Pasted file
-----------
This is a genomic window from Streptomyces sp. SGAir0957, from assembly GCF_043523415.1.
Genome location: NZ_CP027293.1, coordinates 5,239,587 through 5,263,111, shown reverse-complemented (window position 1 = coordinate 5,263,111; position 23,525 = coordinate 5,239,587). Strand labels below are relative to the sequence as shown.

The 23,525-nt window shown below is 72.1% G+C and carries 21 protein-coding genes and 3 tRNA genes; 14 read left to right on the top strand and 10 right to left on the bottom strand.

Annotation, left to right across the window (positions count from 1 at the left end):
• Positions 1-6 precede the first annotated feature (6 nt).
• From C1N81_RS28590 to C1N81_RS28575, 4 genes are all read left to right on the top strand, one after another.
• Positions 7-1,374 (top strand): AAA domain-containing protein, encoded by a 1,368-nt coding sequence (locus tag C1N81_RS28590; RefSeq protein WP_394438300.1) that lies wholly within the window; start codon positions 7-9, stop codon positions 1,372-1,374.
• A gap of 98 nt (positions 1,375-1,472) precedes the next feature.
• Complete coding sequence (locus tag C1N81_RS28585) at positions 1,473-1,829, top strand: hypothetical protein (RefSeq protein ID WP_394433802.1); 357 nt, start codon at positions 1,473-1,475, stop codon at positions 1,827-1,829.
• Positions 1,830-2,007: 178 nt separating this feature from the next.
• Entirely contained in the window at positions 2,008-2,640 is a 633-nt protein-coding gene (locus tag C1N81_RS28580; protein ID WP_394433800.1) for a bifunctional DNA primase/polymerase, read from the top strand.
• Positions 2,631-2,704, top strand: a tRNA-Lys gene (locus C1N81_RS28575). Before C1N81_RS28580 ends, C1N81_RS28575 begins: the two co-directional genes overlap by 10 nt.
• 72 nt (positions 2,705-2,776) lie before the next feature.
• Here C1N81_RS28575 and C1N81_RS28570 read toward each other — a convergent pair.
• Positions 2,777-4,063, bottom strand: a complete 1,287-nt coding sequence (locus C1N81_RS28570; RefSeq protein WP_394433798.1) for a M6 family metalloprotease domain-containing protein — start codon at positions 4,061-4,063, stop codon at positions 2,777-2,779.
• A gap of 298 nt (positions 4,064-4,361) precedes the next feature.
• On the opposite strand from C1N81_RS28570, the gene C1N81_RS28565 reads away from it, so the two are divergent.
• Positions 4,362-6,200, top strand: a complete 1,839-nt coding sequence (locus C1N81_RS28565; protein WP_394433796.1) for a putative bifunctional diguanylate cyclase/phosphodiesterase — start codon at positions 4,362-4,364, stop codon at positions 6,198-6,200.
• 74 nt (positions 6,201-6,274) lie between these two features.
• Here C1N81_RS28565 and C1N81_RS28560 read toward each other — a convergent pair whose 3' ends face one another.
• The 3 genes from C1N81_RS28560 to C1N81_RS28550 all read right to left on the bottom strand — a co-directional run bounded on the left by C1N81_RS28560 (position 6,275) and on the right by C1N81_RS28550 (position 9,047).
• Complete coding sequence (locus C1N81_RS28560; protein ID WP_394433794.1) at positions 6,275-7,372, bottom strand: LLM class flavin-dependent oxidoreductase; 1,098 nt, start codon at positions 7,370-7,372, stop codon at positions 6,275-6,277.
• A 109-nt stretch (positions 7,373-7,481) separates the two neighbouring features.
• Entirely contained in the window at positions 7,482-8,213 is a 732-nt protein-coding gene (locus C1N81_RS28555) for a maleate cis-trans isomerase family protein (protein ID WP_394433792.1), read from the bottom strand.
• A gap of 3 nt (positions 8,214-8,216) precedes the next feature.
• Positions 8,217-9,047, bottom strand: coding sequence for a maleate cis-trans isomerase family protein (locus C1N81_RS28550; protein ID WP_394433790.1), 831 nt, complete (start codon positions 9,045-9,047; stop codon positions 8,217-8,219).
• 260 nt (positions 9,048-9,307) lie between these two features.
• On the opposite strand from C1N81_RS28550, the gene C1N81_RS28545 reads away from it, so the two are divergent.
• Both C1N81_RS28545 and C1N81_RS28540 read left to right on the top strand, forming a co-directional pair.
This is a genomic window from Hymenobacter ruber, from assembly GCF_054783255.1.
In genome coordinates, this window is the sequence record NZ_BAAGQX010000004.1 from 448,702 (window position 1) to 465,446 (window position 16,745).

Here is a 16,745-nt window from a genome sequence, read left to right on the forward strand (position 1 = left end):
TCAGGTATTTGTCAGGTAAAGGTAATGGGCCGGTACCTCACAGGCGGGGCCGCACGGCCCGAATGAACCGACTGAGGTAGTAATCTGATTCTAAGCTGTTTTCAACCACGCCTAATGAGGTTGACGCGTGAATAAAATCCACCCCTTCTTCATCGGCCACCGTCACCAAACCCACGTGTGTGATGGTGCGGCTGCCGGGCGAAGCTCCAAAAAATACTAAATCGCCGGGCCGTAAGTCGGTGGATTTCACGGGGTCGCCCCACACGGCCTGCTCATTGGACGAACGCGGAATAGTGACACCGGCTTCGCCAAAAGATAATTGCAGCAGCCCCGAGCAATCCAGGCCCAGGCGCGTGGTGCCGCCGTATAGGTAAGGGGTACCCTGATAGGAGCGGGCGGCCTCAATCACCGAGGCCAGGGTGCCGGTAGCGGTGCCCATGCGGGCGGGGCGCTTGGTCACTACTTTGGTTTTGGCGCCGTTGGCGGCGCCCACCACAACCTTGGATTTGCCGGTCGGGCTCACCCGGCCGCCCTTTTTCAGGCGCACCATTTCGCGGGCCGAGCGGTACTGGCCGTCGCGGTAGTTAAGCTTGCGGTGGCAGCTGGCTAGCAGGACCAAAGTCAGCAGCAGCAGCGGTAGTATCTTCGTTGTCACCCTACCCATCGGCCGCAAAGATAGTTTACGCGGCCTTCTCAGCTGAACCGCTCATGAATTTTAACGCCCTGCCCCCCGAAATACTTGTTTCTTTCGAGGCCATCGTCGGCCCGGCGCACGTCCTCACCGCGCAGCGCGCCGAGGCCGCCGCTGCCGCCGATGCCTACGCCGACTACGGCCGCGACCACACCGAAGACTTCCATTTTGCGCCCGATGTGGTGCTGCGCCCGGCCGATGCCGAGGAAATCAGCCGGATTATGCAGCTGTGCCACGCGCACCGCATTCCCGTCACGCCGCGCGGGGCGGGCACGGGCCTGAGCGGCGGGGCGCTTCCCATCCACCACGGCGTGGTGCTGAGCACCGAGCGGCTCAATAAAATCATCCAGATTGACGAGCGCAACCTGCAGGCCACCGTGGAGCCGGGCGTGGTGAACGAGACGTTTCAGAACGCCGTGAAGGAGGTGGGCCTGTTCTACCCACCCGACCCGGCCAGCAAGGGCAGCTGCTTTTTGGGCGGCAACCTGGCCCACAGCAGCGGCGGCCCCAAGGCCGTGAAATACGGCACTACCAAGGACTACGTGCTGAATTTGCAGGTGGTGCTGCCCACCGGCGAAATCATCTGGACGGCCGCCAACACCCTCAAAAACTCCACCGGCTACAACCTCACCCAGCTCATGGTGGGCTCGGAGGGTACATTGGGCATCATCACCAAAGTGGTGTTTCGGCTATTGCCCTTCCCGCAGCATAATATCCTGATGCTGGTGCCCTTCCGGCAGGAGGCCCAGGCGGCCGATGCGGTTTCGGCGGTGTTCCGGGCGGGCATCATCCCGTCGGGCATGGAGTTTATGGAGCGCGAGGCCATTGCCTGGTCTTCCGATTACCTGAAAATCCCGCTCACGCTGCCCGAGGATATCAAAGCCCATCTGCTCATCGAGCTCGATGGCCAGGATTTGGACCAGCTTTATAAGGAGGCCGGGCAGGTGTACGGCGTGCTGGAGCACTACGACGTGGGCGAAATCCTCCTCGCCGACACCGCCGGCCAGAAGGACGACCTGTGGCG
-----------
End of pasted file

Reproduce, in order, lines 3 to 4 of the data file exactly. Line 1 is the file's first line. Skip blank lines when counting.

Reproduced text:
The 23,525-nt window shown below is 72.1% G+C and carries 21 protein-coding genes and 3 tRNA genes; 14 read left to right on the top strand and 10 right to left on the bottom strand.

Annotation, left to right across the window (positions count from 1 at the left end):